A year and a half ago, I faced a diabetes diagnoses. That has moved forward well, managed by diet, exercise and medication. Along side, however, has come another struggle with balance, dizziness, occasionally nausea. (To you medical folks, no, it’s not a sugar low.) A doctor and a therapist are working with me. Again, moving forward quite well.
Of course, a story comes out of that.
On a morning walk, a distance that requires country roads, I spotted an empty whiskey bottle. This isn’t good, glass in my son in law’s field. I scooped it up and continued my stride.
As my journey returned me to my village, I could feel those balance issues coming on. My need of the road width grew somewhat broader. Soon, I needed a quarter of the grid road, lurching from side to side. I carry my phone for emergencies, but no, I can do this.
A car came from a yard. It stopped well back, and as I staggered by, tightly clutching my 26-ounce jug of Wiser’s Special Blend, I noted eyes, wide and staring. After I passed by, the car slowly turned onto the road, making as wide a berth as possible, still with the shocked visage pointed my way. My staggering journey carried on, but now I was also giggling maniacally, and hoping that driver recognized me as a retired minister. I look forward to juicy town gossip.
That two-hour long morning walk has become an important time of reflection. Come along with me as I walk, as I ponder.
As I have never attended a Mennonite connected place of learning, and only the tiniest measure of theological study at all, (Anglican) I feel freedom to pursue any direction that I sense points toward holiness. Again, a story.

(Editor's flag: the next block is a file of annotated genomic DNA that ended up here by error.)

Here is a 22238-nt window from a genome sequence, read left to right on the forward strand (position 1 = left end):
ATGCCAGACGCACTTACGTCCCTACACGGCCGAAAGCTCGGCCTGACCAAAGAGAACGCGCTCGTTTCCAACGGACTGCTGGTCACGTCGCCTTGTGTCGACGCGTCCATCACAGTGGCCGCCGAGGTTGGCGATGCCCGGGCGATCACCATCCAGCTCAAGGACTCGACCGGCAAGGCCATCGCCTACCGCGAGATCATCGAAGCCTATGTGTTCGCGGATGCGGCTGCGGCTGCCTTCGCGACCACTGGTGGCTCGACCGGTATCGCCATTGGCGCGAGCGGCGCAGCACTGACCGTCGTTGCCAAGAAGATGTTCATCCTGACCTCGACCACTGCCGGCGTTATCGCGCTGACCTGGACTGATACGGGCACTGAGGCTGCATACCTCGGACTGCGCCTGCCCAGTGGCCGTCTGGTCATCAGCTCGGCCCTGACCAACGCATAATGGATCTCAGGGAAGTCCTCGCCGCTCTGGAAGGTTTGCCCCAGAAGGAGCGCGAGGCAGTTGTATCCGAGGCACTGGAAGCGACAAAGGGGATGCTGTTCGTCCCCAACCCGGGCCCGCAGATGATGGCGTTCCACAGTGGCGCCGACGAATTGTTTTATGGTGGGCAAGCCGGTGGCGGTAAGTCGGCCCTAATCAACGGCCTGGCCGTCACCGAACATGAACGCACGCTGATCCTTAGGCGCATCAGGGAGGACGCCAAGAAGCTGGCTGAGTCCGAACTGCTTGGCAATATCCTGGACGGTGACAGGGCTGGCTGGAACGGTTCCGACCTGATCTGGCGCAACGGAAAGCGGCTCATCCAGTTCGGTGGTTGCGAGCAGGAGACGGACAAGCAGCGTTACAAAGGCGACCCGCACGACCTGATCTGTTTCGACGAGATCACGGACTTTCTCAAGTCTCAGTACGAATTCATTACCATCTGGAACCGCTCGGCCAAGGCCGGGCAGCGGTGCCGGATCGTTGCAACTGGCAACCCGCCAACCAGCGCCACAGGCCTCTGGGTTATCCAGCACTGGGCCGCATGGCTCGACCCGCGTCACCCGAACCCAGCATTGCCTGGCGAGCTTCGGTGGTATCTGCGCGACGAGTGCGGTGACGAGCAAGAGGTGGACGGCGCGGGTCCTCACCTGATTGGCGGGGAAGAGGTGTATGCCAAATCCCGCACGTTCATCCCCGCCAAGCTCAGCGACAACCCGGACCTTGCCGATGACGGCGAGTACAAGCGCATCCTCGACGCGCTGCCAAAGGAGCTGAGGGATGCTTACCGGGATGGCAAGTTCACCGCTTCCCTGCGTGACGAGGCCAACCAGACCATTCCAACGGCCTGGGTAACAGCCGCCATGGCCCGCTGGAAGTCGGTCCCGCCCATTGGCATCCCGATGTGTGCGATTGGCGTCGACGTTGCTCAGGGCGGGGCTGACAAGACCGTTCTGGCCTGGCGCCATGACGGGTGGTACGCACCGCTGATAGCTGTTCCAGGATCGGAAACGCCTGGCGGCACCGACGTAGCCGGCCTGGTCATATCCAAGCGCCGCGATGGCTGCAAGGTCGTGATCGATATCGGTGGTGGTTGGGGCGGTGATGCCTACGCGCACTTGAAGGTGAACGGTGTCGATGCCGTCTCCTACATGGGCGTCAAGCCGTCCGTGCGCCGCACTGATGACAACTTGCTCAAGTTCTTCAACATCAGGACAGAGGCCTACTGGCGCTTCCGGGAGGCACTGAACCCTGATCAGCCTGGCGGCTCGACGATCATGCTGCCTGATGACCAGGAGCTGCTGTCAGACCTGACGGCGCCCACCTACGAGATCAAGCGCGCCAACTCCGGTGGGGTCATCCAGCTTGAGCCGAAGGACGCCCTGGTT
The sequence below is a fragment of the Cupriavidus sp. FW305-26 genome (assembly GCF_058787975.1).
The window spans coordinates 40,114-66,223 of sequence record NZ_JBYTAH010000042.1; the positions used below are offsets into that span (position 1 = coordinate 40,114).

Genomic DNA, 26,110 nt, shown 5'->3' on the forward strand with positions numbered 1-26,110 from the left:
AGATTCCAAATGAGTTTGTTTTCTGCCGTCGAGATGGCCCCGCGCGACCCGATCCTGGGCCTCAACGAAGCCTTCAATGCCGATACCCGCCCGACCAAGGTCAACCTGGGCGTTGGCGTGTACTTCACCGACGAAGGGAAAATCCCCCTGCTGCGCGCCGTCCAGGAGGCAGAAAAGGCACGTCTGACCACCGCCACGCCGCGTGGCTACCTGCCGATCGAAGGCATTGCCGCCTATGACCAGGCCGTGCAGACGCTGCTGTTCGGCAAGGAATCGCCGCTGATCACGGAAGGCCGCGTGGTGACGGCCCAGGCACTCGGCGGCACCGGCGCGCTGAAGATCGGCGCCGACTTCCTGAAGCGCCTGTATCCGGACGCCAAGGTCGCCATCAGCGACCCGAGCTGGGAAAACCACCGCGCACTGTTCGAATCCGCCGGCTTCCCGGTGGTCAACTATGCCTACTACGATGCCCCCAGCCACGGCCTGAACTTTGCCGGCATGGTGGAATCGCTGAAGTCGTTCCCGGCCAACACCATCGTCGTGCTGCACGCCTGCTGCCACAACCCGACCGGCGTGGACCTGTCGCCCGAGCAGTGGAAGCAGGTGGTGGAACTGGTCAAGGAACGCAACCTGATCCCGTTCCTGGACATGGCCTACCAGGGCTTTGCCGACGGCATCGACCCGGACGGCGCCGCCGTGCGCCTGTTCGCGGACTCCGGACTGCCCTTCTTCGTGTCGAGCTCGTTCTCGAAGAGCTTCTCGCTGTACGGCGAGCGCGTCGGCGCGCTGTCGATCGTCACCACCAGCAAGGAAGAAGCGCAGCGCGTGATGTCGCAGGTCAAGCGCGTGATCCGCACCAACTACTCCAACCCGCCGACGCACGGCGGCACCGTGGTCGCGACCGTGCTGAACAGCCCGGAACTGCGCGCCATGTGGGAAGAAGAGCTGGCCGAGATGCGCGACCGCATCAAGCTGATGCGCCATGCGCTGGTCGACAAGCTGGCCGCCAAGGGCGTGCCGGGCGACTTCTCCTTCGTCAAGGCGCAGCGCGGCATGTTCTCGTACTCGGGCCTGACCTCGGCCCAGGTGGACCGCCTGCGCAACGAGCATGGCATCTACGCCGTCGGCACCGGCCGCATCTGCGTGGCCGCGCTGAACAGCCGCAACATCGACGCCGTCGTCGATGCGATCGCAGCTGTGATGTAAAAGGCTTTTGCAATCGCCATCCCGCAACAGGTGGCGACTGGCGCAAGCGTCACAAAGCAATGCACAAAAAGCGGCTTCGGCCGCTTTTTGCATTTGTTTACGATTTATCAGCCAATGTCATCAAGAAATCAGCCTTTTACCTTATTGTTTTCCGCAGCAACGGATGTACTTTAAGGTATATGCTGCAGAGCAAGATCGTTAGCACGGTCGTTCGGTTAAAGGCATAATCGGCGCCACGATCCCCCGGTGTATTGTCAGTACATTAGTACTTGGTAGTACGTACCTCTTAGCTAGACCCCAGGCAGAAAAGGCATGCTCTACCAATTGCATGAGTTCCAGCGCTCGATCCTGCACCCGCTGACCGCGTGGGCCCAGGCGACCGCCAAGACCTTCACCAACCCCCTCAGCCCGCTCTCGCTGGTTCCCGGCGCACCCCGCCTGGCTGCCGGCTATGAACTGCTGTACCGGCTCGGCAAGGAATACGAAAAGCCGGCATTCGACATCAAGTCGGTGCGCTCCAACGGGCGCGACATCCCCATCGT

On the same walk, last week. This is a good day. I need very little room on the road, only shoulder width. I hear a vehicle approaching from behind. Normally, I wait till I hear gravel stones hissing, then raise my arm to greet the passer as they go by. But this time, there is no hissing. There is little indication of approach. I turn, and note, still some distance back, a tractor trailer unit coming at me. The operator is slowing, patiently going down through their 18 speeds, no impatient “brapp” of the engine brake. By the time the truck rolls by, and I see it is carrying three large tanks, presumably to nurse a field sprayer somewhere ahead, it is barely moving.
As that truck begins the slow climb back up through the gears, I sense the presence of holiness. I picture the driver, he or she, being aware that on this desperately dry gravel road, the dust they raise is blowing my way. To reduce that thick wall of cloud moving south, they choose to slow the ponderous six axle unit to a crawl.
Something of God is happening. A lifetime of living with receptors wide open has taught me that when compassion, consideration, respect, is present, that is always a sign of the presence of God. There are no exceptions. I believe the Love chapter of 1 Corinthians 13 may support my sketchy theology.
A little unorthodox, perhaps. The upside is that God can be experienced many times a day, accompanied always by a sense of awe. I didn’t recognize the truck, but if and when I encounter that driver, we will have a conversation about compassion.
Ed Olfert has been a farmer, welder, truck driver, underground miner, heavy equipment operator, and preacher. He is currently rebuilding a 58-year-old truck, and doing some of what he calls “whimsical welding” as well as practical welding, He is still writing and still doing some itinerant preaching, and like many, he is still trying to perfect the partner, father, opa thing.